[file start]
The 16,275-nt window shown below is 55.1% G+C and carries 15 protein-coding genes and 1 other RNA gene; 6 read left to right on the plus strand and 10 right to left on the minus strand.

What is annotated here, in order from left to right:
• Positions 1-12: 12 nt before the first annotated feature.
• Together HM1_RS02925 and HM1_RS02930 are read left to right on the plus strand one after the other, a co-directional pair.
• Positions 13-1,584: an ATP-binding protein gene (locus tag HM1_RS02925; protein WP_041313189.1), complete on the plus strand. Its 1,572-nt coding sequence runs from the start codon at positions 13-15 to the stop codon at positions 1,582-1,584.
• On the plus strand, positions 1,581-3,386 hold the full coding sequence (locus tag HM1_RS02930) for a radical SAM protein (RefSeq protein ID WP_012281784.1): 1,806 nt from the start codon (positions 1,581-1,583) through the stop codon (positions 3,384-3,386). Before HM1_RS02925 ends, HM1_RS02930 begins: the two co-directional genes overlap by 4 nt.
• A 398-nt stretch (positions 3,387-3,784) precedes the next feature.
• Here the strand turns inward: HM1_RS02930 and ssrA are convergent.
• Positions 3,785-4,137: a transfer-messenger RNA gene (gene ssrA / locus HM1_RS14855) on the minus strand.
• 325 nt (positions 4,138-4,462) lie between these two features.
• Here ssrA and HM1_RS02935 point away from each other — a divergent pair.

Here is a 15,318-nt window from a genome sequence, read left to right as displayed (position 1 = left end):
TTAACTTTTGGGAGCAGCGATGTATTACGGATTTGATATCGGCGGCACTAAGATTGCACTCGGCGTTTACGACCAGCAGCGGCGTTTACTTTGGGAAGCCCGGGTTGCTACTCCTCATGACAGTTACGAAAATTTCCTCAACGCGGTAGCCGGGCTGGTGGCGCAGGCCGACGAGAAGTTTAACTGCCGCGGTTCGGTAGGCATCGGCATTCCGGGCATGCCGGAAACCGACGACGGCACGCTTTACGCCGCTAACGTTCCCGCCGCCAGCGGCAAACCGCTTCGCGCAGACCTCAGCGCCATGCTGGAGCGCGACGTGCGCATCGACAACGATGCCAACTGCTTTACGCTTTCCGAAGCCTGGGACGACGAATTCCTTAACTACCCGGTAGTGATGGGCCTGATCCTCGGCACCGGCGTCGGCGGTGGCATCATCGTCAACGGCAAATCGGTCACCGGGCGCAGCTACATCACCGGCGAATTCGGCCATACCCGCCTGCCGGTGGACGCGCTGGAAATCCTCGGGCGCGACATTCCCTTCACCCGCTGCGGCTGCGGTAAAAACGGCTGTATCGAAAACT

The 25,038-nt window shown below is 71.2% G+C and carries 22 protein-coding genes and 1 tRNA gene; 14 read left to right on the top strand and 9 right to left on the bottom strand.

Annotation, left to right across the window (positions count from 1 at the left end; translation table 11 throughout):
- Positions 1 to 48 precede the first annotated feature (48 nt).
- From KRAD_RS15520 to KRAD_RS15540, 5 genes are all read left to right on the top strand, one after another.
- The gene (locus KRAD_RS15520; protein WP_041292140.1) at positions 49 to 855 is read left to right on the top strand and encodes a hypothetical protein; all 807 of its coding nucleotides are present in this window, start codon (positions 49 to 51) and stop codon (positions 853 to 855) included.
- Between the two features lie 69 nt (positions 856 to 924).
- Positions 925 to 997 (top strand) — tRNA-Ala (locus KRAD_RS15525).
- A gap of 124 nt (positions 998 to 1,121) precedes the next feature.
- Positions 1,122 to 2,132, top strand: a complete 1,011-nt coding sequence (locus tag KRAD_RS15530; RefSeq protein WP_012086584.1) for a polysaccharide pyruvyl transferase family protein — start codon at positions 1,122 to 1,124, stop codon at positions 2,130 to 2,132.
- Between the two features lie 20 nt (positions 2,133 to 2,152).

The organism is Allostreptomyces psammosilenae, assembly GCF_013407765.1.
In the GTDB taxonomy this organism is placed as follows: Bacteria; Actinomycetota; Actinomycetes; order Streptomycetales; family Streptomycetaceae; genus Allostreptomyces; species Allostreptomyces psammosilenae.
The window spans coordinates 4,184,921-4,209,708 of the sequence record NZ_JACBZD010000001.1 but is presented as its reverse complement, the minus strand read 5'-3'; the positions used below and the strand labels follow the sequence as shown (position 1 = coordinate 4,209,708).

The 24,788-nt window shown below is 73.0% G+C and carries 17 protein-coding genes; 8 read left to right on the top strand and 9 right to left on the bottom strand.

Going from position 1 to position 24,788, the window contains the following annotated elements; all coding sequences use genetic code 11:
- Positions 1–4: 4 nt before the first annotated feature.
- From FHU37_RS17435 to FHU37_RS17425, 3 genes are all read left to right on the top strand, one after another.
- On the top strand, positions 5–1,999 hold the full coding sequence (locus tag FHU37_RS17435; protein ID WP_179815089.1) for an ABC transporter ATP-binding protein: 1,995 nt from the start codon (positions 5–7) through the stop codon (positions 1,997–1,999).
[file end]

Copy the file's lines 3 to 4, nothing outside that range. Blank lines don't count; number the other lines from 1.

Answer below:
• Positions 1-12: 12 nt before the first annotated feature.
• Together HM1_RS02925 and HM1_RS02930 are read left to right on the plus strand one after the other, a co-directional pair.